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How do I "turn on" cascading saves using AutoMap Persistence Model with Fluent NHibernate?

As in:

I Save the Person and the Arm should also be saved. Currently I get

"object references an unsaved transient instance - save the transient instance before flushing"

public class Person : DomainEntity
{
  public virtual Arm LeftArm { get; set; }
}

public class Arm : DomainEntity
{
  public virtual int Size { get; set; }
}

I found an article on this topic, but it seems to be outdated.

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Would this be done using a convention? –  Ryan Montgomery Feb 25 '09 at 17:06

5 Answers 5

up vote 12 down vote accepted

This works with the new configuration bits. For more information, see http://fluentnhibernate.wikia.com/wiki/Converting_to_new_style_conventions

//hanging off of AutoPersistenceModel    
.ConventionDiscovery.AddFromAssemblyOf<CascadeAll>()


public class CascadeAll : IHasOneConvention, IHasManyConvention, IReferenceConvention
{
    public bool Accept( IOneToOnePart target )
    {
        return true;
    }

    public void Apply( IOneToOnePart target )
    {
        target.Cascade.All();
    }

    public bool Accept( IOneToManyPart target )
    {
        return true;
    }

    public void Apply( IOneToManyPart target )
    {
        target.Cascade.All();
    }

    public bool Accept( IManyToOnePart target )
    {
        return true;
    }

    public void Apply( IManyToOnePart target )
    {
        target.Cascade.All();
    }
}
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Thanks for the update. –  Ryan Montgomery Mar 29 '09 at 5:56
    
Thanks. I actually used Kristoffers shorter example but I am sure this one works too –  Martin Capodici Nov 29 '11 at 7:36

Updated for use with the the current version:

public class CascadeAll : IHasOneConvention, IHasManyConvention, IReferenceConvention
{
    public void Apply(IOneToOneInstance instance)
    {
        instance.Cascade.All();
    }

    public void Apply(IOneToManyCollectionInstance instance)
    {
        instance.Cascade.All();
    }

    public void Apply(IManyToOneInstance instance)
    {
        instance.Cascade.All();
    }
}
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1  
For "public void Apply(IOneToManyCollectionInstance instance) ", I also find it useful to have "instance.inverse();" in addition to "instance.Cascade.All()." –  Antony Jul 14 '11 at 18:26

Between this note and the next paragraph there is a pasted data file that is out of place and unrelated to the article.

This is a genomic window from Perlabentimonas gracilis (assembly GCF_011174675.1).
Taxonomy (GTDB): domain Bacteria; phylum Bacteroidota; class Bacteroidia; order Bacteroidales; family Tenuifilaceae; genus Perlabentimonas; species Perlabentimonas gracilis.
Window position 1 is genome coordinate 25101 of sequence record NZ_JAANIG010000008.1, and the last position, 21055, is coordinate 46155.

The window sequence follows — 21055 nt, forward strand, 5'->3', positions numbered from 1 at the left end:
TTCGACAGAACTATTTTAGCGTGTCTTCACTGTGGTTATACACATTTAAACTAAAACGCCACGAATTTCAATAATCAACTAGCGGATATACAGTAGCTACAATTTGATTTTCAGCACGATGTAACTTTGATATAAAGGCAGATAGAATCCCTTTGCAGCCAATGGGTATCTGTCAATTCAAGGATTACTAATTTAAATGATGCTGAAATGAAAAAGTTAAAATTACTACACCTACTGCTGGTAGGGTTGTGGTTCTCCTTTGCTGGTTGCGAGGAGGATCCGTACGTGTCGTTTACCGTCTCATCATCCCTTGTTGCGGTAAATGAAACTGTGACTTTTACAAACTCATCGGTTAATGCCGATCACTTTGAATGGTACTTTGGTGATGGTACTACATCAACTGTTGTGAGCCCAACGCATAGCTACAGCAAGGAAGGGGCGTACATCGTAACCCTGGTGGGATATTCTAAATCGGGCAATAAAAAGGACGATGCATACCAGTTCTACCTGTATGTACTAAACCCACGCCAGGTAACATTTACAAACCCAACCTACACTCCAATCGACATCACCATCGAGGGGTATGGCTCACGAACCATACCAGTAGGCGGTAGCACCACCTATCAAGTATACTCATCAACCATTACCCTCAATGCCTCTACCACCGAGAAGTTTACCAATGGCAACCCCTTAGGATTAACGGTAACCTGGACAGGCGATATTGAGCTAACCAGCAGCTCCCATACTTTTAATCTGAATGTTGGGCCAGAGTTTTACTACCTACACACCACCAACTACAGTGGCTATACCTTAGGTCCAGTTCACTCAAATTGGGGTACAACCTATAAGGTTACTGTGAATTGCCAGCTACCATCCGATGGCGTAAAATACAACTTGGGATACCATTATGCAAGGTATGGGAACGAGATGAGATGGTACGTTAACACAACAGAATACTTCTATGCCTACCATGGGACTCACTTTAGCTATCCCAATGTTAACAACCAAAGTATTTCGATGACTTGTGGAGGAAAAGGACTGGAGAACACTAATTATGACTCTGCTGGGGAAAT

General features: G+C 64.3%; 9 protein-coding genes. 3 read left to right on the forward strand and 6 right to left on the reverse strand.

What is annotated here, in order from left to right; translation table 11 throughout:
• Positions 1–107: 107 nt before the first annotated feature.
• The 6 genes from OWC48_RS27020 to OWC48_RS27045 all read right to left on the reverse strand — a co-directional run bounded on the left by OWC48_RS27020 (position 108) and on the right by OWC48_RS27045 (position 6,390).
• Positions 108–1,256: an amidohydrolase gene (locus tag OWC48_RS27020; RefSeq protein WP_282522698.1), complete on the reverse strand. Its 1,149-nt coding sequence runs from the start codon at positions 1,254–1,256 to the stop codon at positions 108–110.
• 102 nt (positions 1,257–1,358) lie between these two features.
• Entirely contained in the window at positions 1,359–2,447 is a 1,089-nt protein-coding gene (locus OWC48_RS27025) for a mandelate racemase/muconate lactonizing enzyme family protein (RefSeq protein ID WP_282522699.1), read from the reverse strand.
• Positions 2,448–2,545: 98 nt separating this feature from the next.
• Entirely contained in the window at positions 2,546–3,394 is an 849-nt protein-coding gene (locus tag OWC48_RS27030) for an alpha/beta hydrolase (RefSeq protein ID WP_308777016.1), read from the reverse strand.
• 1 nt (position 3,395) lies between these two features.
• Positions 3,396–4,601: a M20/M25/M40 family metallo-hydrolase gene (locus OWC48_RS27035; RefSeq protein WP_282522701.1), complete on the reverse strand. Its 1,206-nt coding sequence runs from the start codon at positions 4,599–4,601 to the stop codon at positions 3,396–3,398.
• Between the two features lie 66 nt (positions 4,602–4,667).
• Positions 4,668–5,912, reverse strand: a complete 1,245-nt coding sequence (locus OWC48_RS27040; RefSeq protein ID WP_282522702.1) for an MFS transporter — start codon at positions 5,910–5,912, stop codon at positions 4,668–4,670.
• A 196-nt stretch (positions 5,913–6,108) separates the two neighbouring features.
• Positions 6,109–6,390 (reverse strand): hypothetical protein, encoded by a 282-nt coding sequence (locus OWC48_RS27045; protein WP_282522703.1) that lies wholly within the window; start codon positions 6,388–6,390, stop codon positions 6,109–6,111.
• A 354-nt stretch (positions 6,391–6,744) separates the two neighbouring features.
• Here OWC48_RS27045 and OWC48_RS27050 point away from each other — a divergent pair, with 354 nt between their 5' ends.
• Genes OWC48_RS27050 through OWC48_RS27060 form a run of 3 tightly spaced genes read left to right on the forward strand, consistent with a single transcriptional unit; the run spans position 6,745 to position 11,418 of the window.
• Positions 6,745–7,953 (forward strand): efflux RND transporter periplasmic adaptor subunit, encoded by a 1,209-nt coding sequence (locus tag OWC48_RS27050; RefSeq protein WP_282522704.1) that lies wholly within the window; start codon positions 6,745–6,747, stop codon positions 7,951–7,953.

Thanks this code worked for me. –  Martin Capodici Nov 29 '11 at 7:35
    
@Antony The inverse did the trick for me. Thanks! –  Jason Turan May 7 '13 at 16:56

The easiest way I've found to do this for a whole project is to use DefaultCascade:

.Conventions.Add( DefaultCascade.All() );     

Go to "The Simplest Conventions" section on the wiki, for this, and a list of others.

Here's the list from the Wiki:

Table.Is(x => x.EntityType.Name + "Table")
PrimaryKey.Name.Is(x => "ID")
AutoImport.Never()
DefaultAccess.Field()
DefaultCascade.All()
DefaultLazy.Always()
DynamicInsert.AlwaysTrue()
DynamicUpdate.AlwaysTrue()
OptimisticLock.Is(x => x.Dirty())
Cache.Is(x => x.AsReadOnly())
ForeignKey.EndsWith("ID")

A word of warning - some of the method names in the Wiki may be wrong. I edited the Wiki with what I could verify (i.e. DefaultCascade and DefaultLazy), but can't vouch for the rest. But you should be able to figure out the proper names with Intellisense if the need arises.

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I'd love to see that link, but it's dead –  Joel Sep 4 '13 at 11:58
    
@Joel: looks like the new wiki is here: github.com/jagregory/fluent-nhibernate/wiki/Conventions –  RedGreenCode Feb 17 at 5:06

The Convention Method Signatures have changed. For the new answer that does exactly what this question asks see THIS QUESTION.

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You can also make cascading the default convention for all types. For example (using the article you linked to as a starting point):

autoMappings.WithConvention(c =>  
  {  
    // our conventions
    c.OneToOneConvention = o => o.Cascade.All();
    c.OneToManyConvention = o => o.Cascade.All();
    c.ManyToOneConvention = o => o.Cascade.All();
  });
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